doctor

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doctor

 [dok´ter]
1. a holder of a diploma of the highest degree from a university, qualified as a specialist in a particular field of knowledge.
2. a practitioner of the healing arts, as one graduated from a college of medicine, osteopathy, chiropractic, optometry, podiatry, dentistry, or veterinary medicine, and licensed to practice.

doc·tor

(dok'tŏr),
1. A title conferred by a university on one who has followed a prescribed course of study, or given as a title of distinction; as doctor of medicine, laws, philosophy, etc.
2. A physician, especially one on whom has been conferred the degree of M.D. by a university or medical school.
[L. a teacher, fr. doceo, pp. doctus, to teach]

doctor

/doc·tor/ (dok´ter) a practitioner of medicine, as one graduated from a college of medicine, osteopathy, dentistry, chiropractic, optometry, podiatry, or veterinary medicine, and licensed to practice.

doctor

(dŏk′tər)
n.
1.
a. A person who is licensed to practice medicine and has trained at a school of medicine, osteopathic medicine, chiropractic, optometry, podiatry, dentistry, or veterinary medicine.
b. A practitioner of alternative medicine or folk medicine who does not have traditional medical credentials.
2. Abbr. Dr. Used as a title and form of address for a person holding the degree of doctor.
v. doc·tored, doc·toring, doc·tors
v.tr.
Informal To give medical treatment to: "[He] does more than practice medicine. He doctors people. There's a difference" (Charles Kuralt).
v.intr. Informal
To practice medicine.

doc′tor·al (dŏk′tə-rəl, dŏk-tôr′əl) adj.
doc′tor·ly adj.

doctor

Vox populi A title for
1. A person with an advanced degree in a healing art, including medicine–MD, osteopathy–DO, podiatry–DPM, pharmacy–DPh, chiropractic–DCM, dentistry–DDS, or veterinary medicine–DVM or.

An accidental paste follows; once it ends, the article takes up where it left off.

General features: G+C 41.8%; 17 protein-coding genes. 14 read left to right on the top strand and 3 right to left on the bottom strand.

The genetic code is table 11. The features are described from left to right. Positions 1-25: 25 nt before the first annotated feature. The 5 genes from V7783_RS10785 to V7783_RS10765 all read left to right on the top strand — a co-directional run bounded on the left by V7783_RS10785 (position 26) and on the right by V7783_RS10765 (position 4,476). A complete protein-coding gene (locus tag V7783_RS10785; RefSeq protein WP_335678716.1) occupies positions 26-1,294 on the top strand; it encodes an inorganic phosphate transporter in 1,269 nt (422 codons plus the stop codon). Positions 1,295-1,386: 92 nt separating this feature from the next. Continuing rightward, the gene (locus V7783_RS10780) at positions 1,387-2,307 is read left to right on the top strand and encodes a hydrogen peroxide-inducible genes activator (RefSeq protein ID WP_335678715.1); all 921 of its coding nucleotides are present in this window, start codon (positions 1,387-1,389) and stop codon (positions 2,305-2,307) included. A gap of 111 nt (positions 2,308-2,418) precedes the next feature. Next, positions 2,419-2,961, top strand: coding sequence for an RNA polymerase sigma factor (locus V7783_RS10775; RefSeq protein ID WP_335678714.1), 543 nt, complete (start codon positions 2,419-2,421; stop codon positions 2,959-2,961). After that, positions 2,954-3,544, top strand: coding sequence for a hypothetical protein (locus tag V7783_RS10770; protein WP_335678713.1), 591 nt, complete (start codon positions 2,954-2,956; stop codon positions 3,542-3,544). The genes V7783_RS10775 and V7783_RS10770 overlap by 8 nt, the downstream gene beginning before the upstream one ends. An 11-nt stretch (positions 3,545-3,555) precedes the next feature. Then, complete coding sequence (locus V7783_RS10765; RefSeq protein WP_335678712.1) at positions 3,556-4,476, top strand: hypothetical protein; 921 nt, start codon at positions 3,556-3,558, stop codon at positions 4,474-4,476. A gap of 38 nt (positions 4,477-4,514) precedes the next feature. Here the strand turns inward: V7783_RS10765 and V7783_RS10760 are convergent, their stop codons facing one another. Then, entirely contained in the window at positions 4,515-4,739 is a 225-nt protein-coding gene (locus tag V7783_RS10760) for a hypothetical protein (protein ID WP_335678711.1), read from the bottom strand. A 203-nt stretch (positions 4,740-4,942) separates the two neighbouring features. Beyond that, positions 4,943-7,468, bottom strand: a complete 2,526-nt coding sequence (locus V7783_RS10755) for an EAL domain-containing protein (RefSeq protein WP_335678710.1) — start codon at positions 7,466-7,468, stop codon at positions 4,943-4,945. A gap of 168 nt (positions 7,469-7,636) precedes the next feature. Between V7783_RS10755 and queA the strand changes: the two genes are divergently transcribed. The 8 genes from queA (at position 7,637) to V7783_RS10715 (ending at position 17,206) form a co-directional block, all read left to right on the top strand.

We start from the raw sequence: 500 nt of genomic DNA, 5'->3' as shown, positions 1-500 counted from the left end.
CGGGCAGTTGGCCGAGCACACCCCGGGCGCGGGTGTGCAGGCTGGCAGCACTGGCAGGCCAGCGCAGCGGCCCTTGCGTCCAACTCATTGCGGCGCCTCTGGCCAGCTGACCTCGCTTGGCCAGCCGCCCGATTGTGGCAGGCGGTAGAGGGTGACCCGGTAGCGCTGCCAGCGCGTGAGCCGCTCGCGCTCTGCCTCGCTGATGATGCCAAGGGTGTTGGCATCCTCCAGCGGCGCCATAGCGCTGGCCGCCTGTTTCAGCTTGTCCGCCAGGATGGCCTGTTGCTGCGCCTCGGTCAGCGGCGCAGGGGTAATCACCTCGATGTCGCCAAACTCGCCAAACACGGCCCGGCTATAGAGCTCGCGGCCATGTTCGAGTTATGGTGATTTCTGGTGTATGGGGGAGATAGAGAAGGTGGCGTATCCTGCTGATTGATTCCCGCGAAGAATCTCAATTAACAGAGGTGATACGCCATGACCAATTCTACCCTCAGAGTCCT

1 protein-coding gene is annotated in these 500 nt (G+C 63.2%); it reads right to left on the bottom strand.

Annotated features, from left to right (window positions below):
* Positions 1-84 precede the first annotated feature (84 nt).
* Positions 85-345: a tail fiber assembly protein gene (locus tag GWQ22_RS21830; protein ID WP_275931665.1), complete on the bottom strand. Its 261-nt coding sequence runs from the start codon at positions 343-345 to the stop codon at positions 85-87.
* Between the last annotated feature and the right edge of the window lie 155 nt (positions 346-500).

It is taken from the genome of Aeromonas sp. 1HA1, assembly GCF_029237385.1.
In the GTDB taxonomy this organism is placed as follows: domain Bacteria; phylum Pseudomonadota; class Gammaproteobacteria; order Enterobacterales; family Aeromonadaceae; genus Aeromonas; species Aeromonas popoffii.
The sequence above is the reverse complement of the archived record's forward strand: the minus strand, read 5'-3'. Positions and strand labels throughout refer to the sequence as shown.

2. A person with the highest university degree–PhD or.
3. A pretender to advanced knowledge. See Abrams, Barefoot doctor, Fertility doctor, Pitch doctor, Spin doctor.

doc·tor

(dok'tŏr)
1. A title conferred by a university on one who has followed a prescribed course of study, or given as a title of distinction; as doctor of medicine, laws, philosophy, and other disciplines.
2. A physician, especially one on whom has been conferred the degree of M.D. or D.O. degree. More generally, an independent practitioner in any health care profession (e.g., dentistry, optometry, podiatry).
[L. a teacher, fr. doceo, pp. doctus, to teach]

doctor,

n professional title; used in the medical field if the individual holds an M.D. or D.O. degree.

doc·tor

(dok'tŏr)
1. A title conferred by a university on one who has followed a prescribed course of study, or given as a title of distinction, such as doctor of dentistry, medicine, laws, philosophy.
2. A physician, especially one on whom has been conferred the degree of M.D.
[L. a teacher, fr. doceo, pp. doctus, to teach]

doctor,

n a learned person; one qualified in a science or art; one who has received the highest academic degree in a particular field. See also dentist and physician.